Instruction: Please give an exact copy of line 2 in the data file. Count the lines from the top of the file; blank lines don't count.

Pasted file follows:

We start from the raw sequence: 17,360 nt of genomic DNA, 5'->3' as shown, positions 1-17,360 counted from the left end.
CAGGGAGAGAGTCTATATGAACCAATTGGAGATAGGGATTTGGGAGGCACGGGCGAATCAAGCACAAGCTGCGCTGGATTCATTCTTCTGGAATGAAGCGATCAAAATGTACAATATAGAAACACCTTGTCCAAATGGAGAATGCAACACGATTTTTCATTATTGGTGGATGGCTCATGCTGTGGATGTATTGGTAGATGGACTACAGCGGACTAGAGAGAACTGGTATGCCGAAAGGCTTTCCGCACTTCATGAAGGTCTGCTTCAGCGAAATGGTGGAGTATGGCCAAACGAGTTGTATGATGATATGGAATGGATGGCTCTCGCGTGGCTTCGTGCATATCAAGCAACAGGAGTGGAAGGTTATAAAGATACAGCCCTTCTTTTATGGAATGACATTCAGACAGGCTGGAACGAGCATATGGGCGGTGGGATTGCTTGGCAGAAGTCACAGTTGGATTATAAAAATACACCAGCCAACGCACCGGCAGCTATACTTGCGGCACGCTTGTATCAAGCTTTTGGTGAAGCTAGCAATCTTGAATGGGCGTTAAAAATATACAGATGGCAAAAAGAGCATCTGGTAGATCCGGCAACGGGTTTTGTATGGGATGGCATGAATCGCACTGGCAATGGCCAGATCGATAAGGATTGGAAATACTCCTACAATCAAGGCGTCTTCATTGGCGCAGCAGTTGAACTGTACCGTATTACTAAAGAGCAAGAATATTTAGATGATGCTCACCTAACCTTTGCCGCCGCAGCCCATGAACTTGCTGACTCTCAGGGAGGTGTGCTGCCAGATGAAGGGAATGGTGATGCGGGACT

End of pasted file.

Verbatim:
CAGGGAGAGAGTCTATATGAACCAATTGGAGATAGGGATTTGGGAGGCACGGGCGAATCAAGCACAAGCTGCGCTGGATTCATTCTTCTGGAATGAAGCGATCAAAATGTACAATATAGAAACACCTTGTCCAAATGGAGAATGCAACACGATTTTTCATTATTGGTGGATGGCTCATGCTGTGGATGTATTGGTAGATGGACTACAGCGGACTAGAGAGAACTGGTATGCCGAAAGGCTTTCCGCACTTCATGAAGGTCTGCTTCAGCGAAATGGTGGAGTATGGCCAAACGAGTTGTATGATGATATGGAATGGATGGCTCTCGCGTGGCTTCGTGCATATCAAGCAACAGGAGTGGAAGGTTATAAAGATACAGCCCTTCTTTTATGGAATGACATTCAGACAGGCTGGAACGAGCATATGGGCGGTGGGATTGCTTGGCAGAAGTCACAGTTGGATTATAAAAATACACCAGCCAACGCACCGGCAGCTATACTTGCGGCACGCTTGTATCAAGCTTTTGGTGAAGCTAGCAATCTTGAATGGGCGTTAAAAATATACAGATGGCAAAAAGAGCATCTGGTAGATCCGGCAACGGGTTTTGTATGGGATGGCATGAATCGCACTGGCAATGGCCAGATCGATAAGGATTGGAAATACTCCTACAATCAAGGCGTCTTCATTGGCGCAGCAGTTGAACTGTACCGTATTACTAAAGAGCAAGAATATTTAGATGATGCTCACCTAACCTTTGCCGCCGCAGCCCATGAACTTGCTGACTCTCAGGGAGGTGTGCTGCCAGATGAAGGGAATGGTGATGCGGGACT